Monday, January 18, 2010

Well, that plan apparently won't work...

About a week ago, there was talk that even if Scott Brown won the special election tomorrow, the Democrats would delay seating him until after they could get a final vote on the Health Care bill from interim Senator Paul Kirk. According to this Fred Barnes piece in the Weekly Standard says it doesn't matter when Brown is seated, because Kirk cannot vote after the election has taken place.
in the days after the election, it is Kirk’s status that matters, not Brown’s. Massachusetts law says that an appointed senator remains in office “until election and qualification of the person duly elected to fill the vacancy.” The vacancy occurred when Senator Edward Kennedy died in August. Kirk was picked as interim senator by Governor Deval Patrick.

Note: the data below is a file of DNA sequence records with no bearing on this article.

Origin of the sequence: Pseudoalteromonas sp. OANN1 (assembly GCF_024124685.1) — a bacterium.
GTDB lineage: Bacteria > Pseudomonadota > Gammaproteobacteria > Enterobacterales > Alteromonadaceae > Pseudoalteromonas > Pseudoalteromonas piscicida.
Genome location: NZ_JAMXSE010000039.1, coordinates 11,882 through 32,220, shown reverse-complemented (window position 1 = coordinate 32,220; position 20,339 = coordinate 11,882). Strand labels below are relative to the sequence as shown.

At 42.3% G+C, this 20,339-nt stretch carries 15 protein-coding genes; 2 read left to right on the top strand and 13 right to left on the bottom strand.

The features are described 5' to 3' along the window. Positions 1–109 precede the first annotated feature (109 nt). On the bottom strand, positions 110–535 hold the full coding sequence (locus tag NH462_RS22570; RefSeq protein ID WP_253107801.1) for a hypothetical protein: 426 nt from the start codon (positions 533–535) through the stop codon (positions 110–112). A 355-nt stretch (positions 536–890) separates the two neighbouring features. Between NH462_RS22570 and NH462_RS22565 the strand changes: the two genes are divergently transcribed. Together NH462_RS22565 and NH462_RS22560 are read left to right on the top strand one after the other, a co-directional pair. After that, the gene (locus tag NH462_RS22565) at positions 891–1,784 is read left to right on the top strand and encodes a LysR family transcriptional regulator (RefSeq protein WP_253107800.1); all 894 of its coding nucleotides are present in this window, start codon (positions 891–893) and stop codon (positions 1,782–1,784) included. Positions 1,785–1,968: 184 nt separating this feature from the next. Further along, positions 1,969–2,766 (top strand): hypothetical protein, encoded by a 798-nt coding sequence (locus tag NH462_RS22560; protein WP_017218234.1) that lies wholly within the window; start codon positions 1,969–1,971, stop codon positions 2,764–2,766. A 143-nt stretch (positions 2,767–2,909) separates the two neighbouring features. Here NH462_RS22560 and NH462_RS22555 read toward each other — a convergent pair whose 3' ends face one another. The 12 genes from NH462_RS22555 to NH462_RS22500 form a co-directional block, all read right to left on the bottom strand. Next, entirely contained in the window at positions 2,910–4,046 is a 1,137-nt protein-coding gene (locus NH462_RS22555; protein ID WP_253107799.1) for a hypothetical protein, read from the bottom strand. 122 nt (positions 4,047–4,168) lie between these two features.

Democrats in Massachusetts have talked about delaying Brown’s “certification,” should he defeat Democrat Martha Coakley on Tuesday. Their aim would be to allow Kirk to remain in the Senate and vote the health care bill.

But based on Massachusetts law, Senate precedent, and the U.S. Constitution, Republican attorneys said Kirk will no longer be a senator after election day, period. Brown meets the age, citizenship, and residency requirements in the Constitution to qualify for the Senate. “Qualification” does not require state “certification,” the lawyers said.
The key number isn't 41 - it's 60. As long as Kirk can't vote, the Democrats cannot get to 60 without Republican help...

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